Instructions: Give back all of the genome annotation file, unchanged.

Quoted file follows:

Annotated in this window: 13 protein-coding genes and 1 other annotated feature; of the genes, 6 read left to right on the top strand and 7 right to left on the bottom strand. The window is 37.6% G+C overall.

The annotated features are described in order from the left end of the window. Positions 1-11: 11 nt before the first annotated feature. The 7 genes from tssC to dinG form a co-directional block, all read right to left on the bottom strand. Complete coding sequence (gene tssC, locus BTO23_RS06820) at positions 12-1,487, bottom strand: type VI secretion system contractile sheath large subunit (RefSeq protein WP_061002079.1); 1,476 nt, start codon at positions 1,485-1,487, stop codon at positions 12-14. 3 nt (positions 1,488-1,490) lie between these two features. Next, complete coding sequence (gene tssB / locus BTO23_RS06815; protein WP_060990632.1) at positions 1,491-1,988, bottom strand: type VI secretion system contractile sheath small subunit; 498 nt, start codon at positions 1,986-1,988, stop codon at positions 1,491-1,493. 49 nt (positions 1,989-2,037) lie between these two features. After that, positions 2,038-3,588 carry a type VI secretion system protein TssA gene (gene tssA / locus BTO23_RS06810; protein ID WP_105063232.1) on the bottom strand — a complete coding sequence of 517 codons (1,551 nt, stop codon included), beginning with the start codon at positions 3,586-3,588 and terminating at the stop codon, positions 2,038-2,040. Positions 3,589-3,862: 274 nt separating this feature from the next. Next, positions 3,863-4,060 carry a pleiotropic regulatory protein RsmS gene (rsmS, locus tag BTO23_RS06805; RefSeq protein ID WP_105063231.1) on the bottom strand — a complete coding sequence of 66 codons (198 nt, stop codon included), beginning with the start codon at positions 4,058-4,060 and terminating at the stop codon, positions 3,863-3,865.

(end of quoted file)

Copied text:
Annotated in this window: 13 protein-coding genes and 1 other annotated feature; of the genes, 6 read left to right on the top strand and 7 right to left on the bottom strand. The window is 37.6% G+C overall.

The annotated features are described in order from the left end of the window. Positions 1-11: 11 nt before the first annotated feature. The 7 genes from tssC to dinG form a co-directional block, all read right to left on the bottom strand. Complete coding sequence (gene tssC, locus BTO23_RS06820) at positions 12-1,487, bottom strand: type VI secretion system contractile sheath large subunit (RefSeq protein WP_061002079.1); 1,476 nt, start codon at positions 1,485-1,487, stop codon at positions 12-14. 3 nt (positions 1,488-1,490) lie between these two features. Next, complete coding sequence (gene tssB / locus BTO23_RS06815; protein WP_060990632.1) at positions 1,491-1,988, bottom strand: type VI secretion system contractile sheath small subunit; 498 nt, start codon at positions 1,986-1,988, stop codon at positions 1,491-1,493. 49 nt (positions 1,989-2,037) lie between these two features. After that, positions 2,038-3,588 carry a type VI secretion system protein TssA gene (gene tssA / locus BTO23_RS06810; protein ID WP_105063232.1) on the bottom strand — a complete coding sequence of 517 codons (1,551 nt, stop codon included), beginning with the start codon at positions 3,586-3,588 and terminating at the stop codon, positions 2,038-2,040. Positions 3,589-3,862: 274 nt separating this feature from the next. Next, positions 3,863-4,060 carry a pleiotropic regulatory protein RsmS gene (rsmS, locus tag BTO23_RS06805; RefSeq protein ID WP_105063231.1) on the bottom strand — a complete coding sequence of 66 codons (198 nt, stop codon included), beginning with the start codon at positions 4,058-4,060 and terminating at the stop codon, positions 3,863-3,865.